Search - Families of Ghana (Families of the World) on DVD


Families of Ghana (Families of the World)
Families of Ghana
Families of the World
Director: Mark Marquisee
Genres: Kids & Family, Special Interests, Educational, Documentary
NR     2006     0hr 30min

Deborah lives with twelve extended family members in a family compound in a rural village in southern Ghana. The 8-year-old is up at 5:30 in the morning to finish washing dishes, sweeping, and carrying water before she lea...  more »

     
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Movie Details

Director: Mark Marquisee
Genres: Kids & Family, Special Interests, Educational, Documentary
Sub-Genres: Kids & Family, Special Interests, Educational, Documentary
Studio: Master Communications, Inc.
Format: DVD - Color,Full Screen
DVD Release Date: 02/07/2006
Release Year: 2006
Run Time: 0hr 30min
Screens: Color,Full Screen
Number of Discs: 1
SwapaDVD Credits: 1
Total Copies: 0
Members Wishing: 3
MPAA Rating: NR (Not Rated)
Languages: English

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Movie Reviews

Good for classroom use.
J. Hall | Oklahoma City, OK USA | 10/20/2006
(4 out of 5 stars)

"This Ghana program is part of a series on many different countries. In each program, there are two segments (about 15 minutes each) showing two different famlies of the country: one urban and one rural. Each segment is narrated by a child of that family. The children narrating the series range in age from 5 to 11 (in the ones I've seen). The Ghana program is narrated by an 8-year-old and a 10-year-old. Overall, I think it's a very good series. I use several of the programs in my 7th grade world geography classroom.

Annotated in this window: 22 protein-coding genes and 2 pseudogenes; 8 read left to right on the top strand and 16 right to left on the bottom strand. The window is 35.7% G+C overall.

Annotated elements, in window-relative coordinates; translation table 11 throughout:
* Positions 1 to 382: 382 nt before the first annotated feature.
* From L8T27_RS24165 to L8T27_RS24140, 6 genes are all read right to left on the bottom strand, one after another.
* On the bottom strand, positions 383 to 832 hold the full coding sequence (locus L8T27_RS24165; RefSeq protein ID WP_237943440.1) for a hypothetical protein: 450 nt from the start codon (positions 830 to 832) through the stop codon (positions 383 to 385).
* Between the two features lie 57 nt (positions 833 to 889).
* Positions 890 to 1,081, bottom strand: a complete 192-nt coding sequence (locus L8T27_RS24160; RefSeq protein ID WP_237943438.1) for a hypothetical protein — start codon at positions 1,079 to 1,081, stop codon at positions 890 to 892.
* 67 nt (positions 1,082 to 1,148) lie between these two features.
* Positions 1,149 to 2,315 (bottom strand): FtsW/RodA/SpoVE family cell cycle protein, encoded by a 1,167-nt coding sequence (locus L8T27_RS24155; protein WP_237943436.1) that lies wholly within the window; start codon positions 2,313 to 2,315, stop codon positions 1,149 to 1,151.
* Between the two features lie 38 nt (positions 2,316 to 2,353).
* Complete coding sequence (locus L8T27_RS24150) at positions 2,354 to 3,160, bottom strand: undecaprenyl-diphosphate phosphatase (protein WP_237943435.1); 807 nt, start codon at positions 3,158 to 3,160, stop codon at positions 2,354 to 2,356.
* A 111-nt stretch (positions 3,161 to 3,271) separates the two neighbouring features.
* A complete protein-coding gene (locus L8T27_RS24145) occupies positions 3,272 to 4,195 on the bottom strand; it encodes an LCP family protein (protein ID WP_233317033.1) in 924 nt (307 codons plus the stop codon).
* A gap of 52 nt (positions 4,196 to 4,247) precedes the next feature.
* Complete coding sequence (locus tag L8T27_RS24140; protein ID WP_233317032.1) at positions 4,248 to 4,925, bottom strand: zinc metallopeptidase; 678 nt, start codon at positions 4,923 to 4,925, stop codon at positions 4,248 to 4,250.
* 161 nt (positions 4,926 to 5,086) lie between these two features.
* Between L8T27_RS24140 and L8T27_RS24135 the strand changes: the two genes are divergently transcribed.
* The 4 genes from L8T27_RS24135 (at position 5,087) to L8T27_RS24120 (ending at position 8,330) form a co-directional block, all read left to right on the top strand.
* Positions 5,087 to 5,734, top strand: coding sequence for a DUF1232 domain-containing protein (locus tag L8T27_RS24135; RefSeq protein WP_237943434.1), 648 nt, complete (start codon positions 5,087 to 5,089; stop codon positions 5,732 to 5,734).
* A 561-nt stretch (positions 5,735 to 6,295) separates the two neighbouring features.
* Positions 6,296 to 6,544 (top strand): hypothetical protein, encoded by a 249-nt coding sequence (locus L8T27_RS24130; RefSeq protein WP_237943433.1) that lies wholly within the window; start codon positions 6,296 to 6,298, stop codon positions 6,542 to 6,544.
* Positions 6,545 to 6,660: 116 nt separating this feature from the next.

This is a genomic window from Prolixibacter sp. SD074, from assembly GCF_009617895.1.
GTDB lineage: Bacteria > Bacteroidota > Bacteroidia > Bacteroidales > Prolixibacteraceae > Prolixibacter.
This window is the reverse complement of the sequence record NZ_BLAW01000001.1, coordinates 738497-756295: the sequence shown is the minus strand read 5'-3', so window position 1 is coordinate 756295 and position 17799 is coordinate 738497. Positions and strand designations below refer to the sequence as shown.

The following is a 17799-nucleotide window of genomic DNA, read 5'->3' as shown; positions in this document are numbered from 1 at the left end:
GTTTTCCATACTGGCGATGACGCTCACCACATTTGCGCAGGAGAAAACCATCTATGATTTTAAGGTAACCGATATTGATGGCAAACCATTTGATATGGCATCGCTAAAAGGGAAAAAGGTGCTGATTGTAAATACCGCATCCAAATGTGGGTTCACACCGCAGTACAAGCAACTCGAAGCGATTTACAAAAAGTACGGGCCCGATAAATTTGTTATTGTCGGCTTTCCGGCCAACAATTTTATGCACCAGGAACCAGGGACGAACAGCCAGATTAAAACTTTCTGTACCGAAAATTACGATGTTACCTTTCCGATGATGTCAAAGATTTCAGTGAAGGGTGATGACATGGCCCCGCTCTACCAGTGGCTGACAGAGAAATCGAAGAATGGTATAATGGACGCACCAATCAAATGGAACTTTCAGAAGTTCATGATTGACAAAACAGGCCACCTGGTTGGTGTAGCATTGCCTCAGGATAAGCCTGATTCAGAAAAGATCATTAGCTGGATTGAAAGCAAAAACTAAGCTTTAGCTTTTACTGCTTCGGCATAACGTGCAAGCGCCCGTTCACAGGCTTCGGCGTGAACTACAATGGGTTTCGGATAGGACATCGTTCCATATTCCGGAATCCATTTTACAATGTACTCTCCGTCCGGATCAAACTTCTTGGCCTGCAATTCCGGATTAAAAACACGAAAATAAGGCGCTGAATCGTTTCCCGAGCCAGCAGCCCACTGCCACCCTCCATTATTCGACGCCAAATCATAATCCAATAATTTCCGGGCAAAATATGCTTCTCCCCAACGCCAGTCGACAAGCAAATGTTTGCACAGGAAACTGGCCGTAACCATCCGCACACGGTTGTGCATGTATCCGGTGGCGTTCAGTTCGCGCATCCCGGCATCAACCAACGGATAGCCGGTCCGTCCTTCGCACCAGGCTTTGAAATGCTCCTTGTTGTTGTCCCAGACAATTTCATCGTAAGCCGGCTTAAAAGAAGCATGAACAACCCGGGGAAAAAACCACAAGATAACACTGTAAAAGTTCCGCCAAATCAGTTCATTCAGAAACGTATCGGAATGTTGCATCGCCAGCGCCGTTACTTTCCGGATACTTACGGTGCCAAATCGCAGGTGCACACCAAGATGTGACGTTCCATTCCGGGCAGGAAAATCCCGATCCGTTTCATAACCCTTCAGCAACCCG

My only concern about this series is that the families chosen are not economically representative of their countries. This gives viewers a skewed idea of what like is like for the average person in the various countries. If you compare the belongings and lifestyles of these families with those shown in the book/CD "Material World," you will see how well off these families are, compared to others in their country. They tend to be upper middle class (by their relative countries' standards).

But in the Ghana DVD, even the relatively wealthy famiy of the countryside was faced with challenges that got my attention. The rural family had no electricity, no running water, slept on mats on the floor, and lived in what appeared to me to be very primitive living conditions. But I could tell they were relatively well-off because they could afford the uniforms for school (including shoes) which some other kids could not; dad runs his own trucking company and has employees; dad also owns the property/compound shown in the program as well as a "house at the farm" where his other wife and kids live; they had plenty to eat throughout the day.

By comparison, the urban family has a fairly cushy life. It was interesting that in this program neither family has "hired help" in the home (as they do in several other programs). As a matter of fact, the kids in the urban family complain briefly that they wish their parents would hire a maid and a gardener.

This series has won a lot of awards, and rightly so. I find it very good for classroom use.

"